Again, folks have neglected to read the fine print. Or in this case, you all seem to ignore the fact that this guys didn't get on a flight that utilized TSA screeners. Nigeria doesn't have TSA and he caught a connecting flight in Amsterdam. Wake up people, this had nothing to do with the TSA, go yell at Nigeria! And if your on a watch list, I might want to go ahead and give a call to the State Dept, or you can sit around and complain some more. If you want how 'bout we go ahead and ban all carry on baggage and submit to full body cavity searches, cause that will solve the problem. Of course I am no fan of the latter, but it is the only way to be absolutely sure. Or better yet, how 'bout we just take the example of El Al Airlines and start profiling, they seem to be doing pretty well with that technique. Of course in this PC world you all have created, that wouldn't be acceptable either. Let me go ahead and address the no fly list while I am at it. Today I am going to start calling each of you on the phone and offering bodily harm. At no time do actually present a "credible threat". At what point or after how long will you eventually ignore me. 1 time or 1,000 times? Now imagine you are the government and you get 1000's of these claims a day, anyone getting the point yet?

Anonymous said...

Can you TSA folks please just stop? I mean, I'm driving long distance now just avoid the TSA crap at the airports. Making it worse won't help.

Hopefully someone like Ron Paul will come to power and help abolish the TSA, but for now can you please stop making things harder.

It'd also be cool if you couldn't see my wife naked with those new xray machines. Kinda offends me, and her.

Anonymous said...

I saw comment from someone with Crohn's Disease and totally agree with them. I also have Crohn's Disease and because of the policy of not being allowed to get out of your seat to go to the bathroom the last hour of a flight, I can no longer fly. How can you tell someone with a disease that makes them have to literally RUN to get to the bathroom that they can not go when they need to?

Anonymous said...

The TSA approved the screening practices applicable for this flight from Amsterdam to Detroit.

The TSA even mandated additional "security" measures for this flight because this Amsterdam to Detroit flight is operated by a US airline and has approved those additional "security" measures.

The TSA has been fighting the last battles repeatedly and doing so in a stupid way. Now the story is breaking that the TSA may have even had a ban against babies being held in the laps of parents during the last hour of a flight into the US. When will the TSA foolishness end? Not a day too soon.

.... and strip searching passengers physically or electronically is not a solution. The effective way to detect explosives and stop such incidents is with trained dogs, explosive trace detection swabs or explosive trace portals.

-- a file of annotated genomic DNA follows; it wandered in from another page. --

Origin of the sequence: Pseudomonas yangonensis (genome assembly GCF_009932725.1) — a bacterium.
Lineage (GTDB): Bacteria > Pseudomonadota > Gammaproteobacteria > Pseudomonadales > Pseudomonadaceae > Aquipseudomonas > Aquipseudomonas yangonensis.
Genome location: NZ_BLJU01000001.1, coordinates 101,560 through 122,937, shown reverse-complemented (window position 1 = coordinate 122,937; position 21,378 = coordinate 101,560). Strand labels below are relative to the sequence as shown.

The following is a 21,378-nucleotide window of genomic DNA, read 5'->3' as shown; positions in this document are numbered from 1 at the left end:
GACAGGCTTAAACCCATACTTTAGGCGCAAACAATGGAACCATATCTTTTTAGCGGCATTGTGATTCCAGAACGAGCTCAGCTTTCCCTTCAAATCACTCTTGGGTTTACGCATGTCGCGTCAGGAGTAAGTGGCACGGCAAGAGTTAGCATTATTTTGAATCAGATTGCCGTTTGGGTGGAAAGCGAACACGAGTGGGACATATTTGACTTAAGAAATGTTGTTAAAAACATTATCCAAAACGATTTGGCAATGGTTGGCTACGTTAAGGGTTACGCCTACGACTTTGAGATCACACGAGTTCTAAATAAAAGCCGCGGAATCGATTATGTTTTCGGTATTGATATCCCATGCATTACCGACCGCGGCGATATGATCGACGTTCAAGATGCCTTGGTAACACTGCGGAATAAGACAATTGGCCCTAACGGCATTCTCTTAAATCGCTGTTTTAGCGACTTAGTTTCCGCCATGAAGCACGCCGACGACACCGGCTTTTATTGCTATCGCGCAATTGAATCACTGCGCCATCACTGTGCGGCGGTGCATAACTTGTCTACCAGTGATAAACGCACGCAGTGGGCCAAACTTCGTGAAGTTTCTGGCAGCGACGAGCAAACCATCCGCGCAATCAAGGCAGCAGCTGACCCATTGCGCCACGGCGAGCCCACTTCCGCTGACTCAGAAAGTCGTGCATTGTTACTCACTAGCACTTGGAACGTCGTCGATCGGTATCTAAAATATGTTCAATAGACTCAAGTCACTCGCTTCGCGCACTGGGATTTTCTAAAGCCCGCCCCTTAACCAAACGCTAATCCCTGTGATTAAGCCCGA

Anonymous said...

As is the case in most bureaucratic failures, if it does not work, try it on a bigger scale!

Adding more insane "security measures" is not the answer, especially one's like this which reek of ineptitude and knee jerk reaction.

A look at airport security checkpoint is all one needs to see what an absolute joke the TSA. You have under qualified employees hassling a 80 year old man because he cant find what is beeping; throwing out shampoos, soaps, creams and whatever ever else they deem "suspicious", that is if they are working, as it is common place to see 3/4 chatting or just having a laugh. I believe money could be better spent on screening machines and possibly bomb sniffing dogs. Instead of having an army or inept worker harassing fliers.

How about more effective pre screening, i mean the passenger in this particular flight bought a one way ticker with cash!
The suspect's own father had gone to the US embassy ONE MONTH before to report him and nothing was done. The bloated "fly risk" list is completely useless as it's full of names that shouldn't be there preventing real threats to slip through.

Adding silly flight rules right after an incidence like this only discredit the TSA more, worst of all is the only place on can really complain is here, as the TSA has 0 accountability.
Maybe the tax money designated to airport security should be given to the airlines and the airlines and aiports should be in charge of security and the TSA could be dissolved? at least in that scenario airlines could be held accountable.

avxp said...

Jannis spoke again, inflicting the following upon an unsuspecting world: "I looked up the story. The guy was not arrested!You need to check your facts before you make wildly irresponsible statements."

He was detained, not arrested. But I agree with the sentiment that people need to stop sensationalizing and sticking to facts though.

"Problem is, the security experts that I have seen interviewed are saying that if the guy with the bomb in his pants had been patted down, or screened using a WBI, or given extra screening, he would not have been able to smuggle the bomb onto the plane. This is why I don’t mind when TSA does extra screening on me. If they do it to me I know they are doing it to"

You should mind, because all that extra screening translates to very little actual security -- just security theater: a bunch of people going through motions.